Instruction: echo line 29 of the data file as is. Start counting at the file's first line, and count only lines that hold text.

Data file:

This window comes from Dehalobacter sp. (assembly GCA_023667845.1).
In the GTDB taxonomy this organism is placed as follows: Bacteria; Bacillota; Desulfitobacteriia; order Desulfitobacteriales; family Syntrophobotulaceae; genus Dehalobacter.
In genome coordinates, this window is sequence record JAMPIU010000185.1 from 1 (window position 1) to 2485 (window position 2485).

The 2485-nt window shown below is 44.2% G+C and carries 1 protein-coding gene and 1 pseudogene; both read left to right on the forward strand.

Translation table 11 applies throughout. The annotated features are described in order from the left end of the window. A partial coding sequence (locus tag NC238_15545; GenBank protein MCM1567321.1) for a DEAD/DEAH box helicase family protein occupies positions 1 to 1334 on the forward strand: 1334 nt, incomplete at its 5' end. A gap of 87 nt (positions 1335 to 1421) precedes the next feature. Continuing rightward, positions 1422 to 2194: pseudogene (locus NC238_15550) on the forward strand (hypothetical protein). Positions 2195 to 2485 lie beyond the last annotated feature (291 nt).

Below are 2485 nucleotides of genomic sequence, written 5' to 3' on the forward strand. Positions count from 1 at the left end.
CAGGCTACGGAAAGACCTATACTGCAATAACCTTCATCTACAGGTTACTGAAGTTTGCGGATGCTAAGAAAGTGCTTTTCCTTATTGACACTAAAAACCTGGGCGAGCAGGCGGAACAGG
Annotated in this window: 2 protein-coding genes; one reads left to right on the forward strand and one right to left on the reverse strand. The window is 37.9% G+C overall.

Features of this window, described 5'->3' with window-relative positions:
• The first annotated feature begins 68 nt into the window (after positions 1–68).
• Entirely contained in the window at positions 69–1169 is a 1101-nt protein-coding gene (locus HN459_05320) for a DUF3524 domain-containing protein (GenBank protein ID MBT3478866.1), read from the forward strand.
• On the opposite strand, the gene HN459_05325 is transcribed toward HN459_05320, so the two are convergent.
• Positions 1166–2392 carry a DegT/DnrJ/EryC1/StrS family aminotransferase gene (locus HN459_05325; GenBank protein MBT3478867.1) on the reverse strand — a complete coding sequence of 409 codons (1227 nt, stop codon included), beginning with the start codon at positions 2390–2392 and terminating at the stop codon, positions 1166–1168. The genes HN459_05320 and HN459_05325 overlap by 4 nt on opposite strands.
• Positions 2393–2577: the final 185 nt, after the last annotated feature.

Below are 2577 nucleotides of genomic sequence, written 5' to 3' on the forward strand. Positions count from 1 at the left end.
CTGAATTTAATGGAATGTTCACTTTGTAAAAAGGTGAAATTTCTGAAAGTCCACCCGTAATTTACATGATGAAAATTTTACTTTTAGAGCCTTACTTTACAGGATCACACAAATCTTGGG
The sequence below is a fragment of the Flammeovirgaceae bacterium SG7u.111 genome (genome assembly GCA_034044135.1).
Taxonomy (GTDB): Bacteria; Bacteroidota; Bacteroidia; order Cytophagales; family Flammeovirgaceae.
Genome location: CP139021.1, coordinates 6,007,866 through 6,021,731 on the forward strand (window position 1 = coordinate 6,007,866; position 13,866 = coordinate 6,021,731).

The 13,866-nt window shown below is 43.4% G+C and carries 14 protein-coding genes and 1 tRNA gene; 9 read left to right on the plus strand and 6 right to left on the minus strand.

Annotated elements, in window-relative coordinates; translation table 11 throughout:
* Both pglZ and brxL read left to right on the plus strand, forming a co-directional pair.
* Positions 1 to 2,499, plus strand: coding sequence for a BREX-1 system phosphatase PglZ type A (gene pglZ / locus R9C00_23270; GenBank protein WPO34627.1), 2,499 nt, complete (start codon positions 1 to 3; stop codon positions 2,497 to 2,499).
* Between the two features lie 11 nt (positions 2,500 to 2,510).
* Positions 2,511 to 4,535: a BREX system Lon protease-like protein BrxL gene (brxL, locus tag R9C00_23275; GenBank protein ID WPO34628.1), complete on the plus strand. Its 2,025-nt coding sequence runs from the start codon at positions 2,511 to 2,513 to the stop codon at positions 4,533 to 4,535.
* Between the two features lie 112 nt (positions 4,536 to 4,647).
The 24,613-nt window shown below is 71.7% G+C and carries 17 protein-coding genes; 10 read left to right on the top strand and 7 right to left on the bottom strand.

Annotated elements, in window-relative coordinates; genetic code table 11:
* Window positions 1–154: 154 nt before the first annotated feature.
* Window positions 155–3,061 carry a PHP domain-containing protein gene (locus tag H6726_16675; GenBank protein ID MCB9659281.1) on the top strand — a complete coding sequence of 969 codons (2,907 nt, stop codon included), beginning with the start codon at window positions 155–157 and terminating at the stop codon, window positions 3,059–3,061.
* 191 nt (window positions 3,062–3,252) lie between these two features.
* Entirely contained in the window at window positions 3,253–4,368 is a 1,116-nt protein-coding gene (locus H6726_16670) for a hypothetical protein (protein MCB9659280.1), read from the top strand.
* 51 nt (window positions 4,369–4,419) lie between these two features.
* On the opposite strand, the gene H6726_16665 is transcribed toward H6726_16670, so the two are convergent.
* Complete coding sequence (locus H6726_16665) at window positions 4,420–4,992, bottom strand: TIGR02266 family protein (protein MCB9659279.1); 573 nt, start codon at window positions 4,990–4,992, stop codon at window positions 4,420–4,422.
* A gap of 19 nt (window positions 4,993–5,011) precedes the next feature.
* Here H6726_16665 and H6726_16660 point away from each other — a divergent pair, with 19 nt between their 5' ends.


* Window positions 1–154: 154 nt before the first annotated feature.